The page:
A Landlord’s Guide to Energy Performance (EPC) Certificates
An EPC certificate and EPC rating are hugely important if you are a landlord. It can vastly affect how much your property is worth, how much it costs to run and how popular it will be when renting it out to tenants.
With the law and government guidelines changing over the past year, all existing and new landlords should be aware of the new rules in place, as well as possible exemptions. Understanding the procedures and current standards needed for your property will mean you can avoid fines and still make a profit on your properties, both domestic and commercial. Read on to see an energy performance certificate explained.
What Is an EPC Rating?
Every property throughout the UK, both commercial and domestic, receives an EPC rating which stands for energy performance certificate. This rating tells you how energy efficient the property is, how well it conserves its heat and energy and how costly running the property might be.
In the UK, they are carried out by EPC assessors who take many factors into consideration and give you a rating. A is the best, the most energy-efficient and cheapest to run, while and EPC rating F or G is the least effective.
Changes in the Law and EPCs That Landlords Need to Know
In April 2020 the changes around EPCs and what landlords could and couldn’t rent out. As of this date, landlords are legally not allowed to rent out a house that has an energy rating of F or G, which is the lowest rating there is. In 2023, this will also extend to commercial properties as well.
How to Improve Your EPC Rating
There are lots of things you can change about a property to improve your EPC grading. Any of these changes will enable the building to conserve energy and function more effectively:
- Insulate your loft, many different materials are fantastic at insulating heat
- Get a new boiler, many older boilers are not as efficient as newer models
- Install double glazing, a great fix to reduce noise pollution and keep the heat in
Exemptions to Improving Your Rating
In some circumstances, landlords can be exempt, or temporarily exempt, from changing their property and improving energy efficiency. An EPC assessor can find the following exemptions:
- If a landlord has undertaken the appropriate measures to improve their energy efficiency rating and the costs have come to £3,500 including VAT and the property is still rated E, you can register for an exemption. This cap can make you exempt from making any changes for the next 5 years, then the property needs to be upgraded again.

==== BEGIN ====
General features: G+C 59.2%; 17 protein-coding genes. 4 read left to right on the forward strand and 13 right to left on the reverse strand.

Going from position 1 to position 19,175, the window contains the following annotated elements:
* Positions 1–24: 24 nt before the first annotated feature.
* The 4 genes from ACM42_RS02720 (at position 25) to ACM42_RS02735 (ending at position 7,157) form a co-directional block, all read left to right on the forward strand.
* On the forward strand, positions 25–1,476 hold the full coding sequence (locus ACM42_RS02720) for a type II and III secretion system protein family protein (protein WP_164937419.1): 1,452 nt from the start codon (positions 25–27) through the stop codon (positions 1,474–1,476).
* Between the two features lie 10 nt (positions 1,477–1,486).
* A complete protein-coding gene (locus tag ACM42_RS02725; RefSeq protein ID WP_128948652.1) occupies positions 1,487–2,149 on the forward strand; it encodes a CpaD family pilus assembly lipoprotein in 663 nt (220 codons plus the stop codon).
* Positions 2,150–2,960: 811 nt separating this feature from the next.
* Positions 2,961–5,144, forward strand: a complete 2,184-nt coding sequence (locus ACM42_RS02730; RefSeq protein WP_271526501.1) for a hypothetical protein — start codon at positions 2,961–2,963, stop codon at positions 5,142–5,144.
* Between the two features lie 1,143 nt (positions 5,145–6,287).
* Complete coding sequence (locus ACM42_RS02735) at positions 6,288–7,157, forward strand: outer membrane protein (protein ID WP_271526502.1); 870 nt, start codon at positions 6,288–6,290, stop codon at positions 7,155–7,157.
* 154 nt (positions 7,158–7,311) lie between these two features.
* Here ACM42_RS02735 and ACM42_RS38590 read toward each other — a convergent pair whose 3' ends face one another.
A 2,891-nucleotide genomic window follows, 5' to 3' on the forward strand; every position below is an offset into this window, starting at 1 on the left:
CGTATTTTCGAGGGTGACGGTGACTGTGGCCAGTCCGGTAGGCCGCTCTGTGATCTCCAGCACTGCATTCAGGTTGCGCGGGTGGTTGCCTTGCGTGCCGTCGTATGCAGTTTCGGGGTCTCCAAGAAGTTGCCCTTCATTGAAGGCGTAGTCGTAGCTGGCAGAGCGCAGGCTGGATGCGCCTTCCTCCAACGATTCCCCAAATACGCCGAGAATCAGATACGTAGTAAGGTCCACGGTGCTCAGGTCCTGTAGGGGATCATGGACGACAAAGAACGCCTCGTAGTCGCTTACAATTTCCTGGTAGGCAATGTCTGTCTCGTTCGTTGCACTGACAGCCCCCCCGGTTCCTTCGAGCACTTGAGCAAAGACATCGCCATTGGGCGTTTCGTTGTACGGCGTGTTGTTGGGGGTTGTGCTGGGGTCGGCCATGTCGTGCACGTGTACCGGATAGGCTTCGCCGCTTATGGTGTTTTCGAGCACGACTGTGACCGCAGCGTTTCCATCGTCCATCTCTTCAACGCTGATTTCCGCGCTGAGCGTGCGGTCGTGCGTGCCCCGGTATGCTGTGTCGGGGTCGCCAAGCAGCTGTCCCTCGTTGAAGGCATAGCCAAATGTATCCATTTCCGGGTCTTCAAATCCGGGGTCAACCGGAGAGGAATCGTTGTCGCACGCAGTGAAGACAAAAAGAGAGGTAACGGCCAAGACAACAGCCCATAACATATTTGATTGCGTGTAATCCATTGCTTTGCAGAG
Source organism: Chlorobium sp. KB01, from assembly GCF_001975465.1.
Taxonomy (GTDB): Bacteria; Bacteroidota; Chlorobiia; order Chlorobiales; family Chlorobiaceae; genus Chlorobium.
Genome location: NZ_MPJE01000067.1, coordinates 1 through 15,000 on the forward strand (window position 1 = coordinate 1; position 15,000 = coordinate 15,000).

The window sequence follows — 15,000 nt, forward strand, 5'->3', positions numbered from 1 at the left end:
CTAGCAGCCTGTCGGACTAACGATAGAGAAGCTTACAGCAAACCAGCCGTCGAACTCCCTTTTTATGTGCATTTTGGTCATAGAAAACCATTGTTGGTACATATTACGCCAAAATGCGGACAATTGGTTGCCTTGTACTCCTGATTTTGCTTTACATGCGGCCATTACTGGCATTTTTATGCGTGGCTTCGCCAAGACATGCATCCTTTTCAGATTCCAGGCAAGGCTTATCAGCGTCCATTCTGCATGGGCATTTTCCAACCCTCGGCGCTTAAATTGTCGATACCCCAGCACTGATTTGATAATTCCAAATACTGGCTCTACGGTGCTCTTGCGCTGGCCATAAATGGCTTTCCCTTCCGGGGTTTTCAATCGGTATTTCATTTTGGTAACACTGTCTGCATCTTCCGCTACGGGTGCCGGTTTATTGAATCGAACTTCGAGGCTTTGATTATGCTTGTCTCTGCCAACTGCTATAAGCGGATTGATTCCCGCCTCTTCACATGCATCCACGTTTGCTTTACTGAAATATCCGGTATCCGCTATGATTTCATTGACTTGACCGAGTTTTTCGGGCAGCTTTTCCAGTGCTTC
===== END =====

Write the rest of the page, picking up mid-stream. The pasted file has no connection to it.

- Work cannot compromise historic buildings and alter how they look, especially listed buildings
- The work can not decrease the value of your property by 5% or more
- If mortgage lenders don’t approve the changes
What Is a Good EPC Rating?
The closer your rating is to A, the more cost-effective and energy-efficient your property is. For example, from January to March in 2020, an impressive 82% of new properties built during this period had a rating of A or B, which shows what older properties are now contending with.
The Estimated Cost of Improvements
This depends entirely on your current rating, how old your property is and many other factors. If your property is rated E for example, this means you are going to have to invest a lot more into it, to improve the EPC rating and get it up-to-scratch. If your property does have a very low score though, the cost is capped at £3,500 and after 5 years you will have to invest the money again and make these changes.
On the other hand, these types of improvements could be much more affordable. For example, insulating your home in the UK could cost anywhere between £400 to £800, or to install double-glazing, the price could range from £150 to £600.
While these improvements might seem costly to begin with, it is worth keeping in mind that these will make your property cheaper to run and will increase the overall value of the property if you go on to put it on the market in the future.
Tenants Rights Concerning EPC Certificates
Whether you own properties or have tenets currently renting from you, it is worth knowing that in many cases tenants do have the right to make energy improvements to the house. It is worth noting that the landlord doesn’t have to contribute to these costs unless they want to contribute.
From April 2016, tenants are legally allowed to ask their landlords to look at improving the energy efficiency rating of their home. Although the cost of this does lie with the tenant, the landlord can only refuse if the request is seen as unreasonable.
Using the New Digital EPC Portal
In September 2020, the four previous EPC portals were consolidated into one portal, making accessing your EPC rating and getting up-to-date information and your properties easy. This portal and EPC register is the place to go if you are looking to improve your property’s EPC, or you are wondering where to start.
Here are some of the useful new features:
- You will receive a URL rather than a PDF, making the information more up-to-date
- Includes an overview report that can be viewed before lodgement
- Easier to use, all the important overview information is on the front page
Although an EPC lasts for 10 years, any newly rented or sold properties, either domestic or commercial, need to comply with these new changes. As a landlord, it is worth brushing up on the new changes in the law and guidelines, so you can make the most of your investments.
Staying ahead of the curve will mean you can maximise your investments and the properties that you currently have while making all the improvements and changes that you do. Improving your EPC rating and updating your EPC certificate can be easier than you think, so it’s worth investing the time and effort into figuring out the right improvements for you to make.